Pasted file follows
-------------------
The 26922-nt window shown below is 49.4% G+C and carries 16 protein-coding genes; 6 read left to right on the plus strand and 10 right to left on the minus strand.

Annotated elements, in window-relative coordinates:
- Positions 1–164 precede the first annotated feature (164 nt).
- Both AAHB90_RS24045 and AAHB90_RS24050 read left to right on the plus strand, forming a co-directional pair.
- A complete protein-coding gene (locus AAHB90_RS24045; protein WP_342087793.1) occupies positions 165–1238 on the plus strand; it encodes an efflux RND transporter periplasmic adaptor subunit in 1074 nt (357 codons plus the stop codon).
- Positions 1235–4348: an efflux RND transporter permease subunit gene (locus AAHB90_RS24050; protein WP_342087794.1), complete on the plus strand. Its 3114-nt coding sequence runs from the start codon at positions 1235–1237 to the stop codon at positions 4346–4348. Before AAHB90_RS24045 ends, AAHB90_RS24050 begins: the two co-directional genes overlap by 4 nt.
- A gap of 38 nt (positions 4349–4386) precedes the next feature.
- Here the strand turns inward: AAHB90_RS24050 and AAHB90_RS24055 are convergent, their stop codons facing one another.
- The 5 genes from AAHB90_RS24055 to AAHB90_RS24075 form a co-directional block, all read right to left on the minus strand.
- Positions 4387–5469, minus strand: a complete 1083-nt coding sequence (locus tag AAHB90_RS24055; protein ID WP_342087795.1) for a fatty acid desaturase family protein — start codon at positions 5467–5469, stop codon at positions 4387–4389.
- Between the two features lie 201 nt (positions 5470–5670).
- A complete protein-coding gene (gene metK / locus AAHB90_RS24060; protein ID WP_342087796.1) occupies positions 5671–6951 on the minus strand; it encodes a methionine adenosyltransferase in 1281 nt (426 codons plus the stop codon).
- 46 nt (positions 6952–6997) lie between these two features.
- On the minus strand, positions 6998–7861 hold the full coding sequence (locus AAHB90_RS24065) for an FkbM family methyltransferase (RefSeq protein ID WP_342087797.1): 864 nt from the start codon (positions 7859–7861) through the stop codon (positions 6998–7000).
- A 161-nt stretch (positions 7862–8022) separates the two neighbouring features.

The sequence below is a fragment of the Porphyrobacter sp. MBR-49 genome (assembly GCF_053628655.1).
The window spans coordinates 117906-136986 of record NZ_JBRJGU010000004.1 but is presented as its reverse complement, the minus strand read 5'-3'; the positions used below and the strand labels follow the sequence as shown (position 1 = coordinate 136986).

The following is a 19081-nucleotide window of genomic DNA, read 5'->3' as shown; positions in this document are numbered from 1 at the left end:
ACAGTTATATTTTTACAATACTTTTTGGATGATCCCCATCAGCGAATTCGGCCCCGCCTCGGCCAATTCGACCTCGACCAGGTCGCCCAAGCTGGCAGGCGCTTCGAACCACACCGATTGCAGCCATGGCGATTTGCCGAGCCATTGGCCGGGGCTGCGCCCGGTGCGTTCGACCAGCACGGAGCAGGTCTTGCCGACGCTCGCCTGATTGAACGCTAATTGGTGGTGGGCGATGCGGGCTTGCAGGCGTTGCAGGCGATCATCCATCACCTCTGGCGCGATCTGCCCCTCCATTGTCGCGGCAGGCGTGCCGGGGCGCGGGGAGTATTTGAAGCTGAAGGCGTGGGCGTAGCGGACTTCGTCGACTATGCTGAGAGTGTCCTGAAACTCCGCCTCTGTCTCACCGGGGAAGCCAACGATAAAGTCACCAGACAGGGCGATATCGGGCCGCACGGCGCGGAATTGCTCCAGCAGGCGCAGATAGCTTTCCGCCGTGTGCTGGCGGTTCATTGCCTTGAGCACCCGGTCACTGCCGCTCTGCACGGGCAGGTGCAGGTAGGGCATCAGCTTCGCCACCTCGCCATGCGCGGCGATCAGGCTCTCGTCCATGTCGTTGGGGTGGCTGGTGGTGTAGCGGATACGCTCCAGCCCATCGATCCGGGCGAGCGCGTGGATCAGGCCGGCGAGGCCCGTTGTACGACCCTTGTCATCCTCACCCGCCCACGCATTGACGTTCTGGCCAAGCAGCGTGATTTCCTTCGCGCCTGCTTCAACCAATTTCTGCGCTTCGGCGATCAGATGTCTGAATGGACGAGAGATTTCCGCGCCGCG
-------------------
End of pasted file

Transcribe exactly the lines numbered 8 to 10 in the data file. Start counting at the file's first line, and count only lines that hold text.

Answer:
- Here the strand turns inward: AAHB90_RS24050 and AAHB90_RS24055 are convergent, their stop codons facing one another.
- The 5 genes from AAHB90_RS24055 to AAHB90_RS24075 form a co-directional block, all read right to left on the minus strand.
- Positions 4387–5469, minus strand: a complete 1083-nt coding sequence (locus tag AAHB90_RS24055; protein ID WP_342087795.1) for a fatty acid desaturase family protein — start codon at positions 5467–5469, stop codon at positions 4387–4389.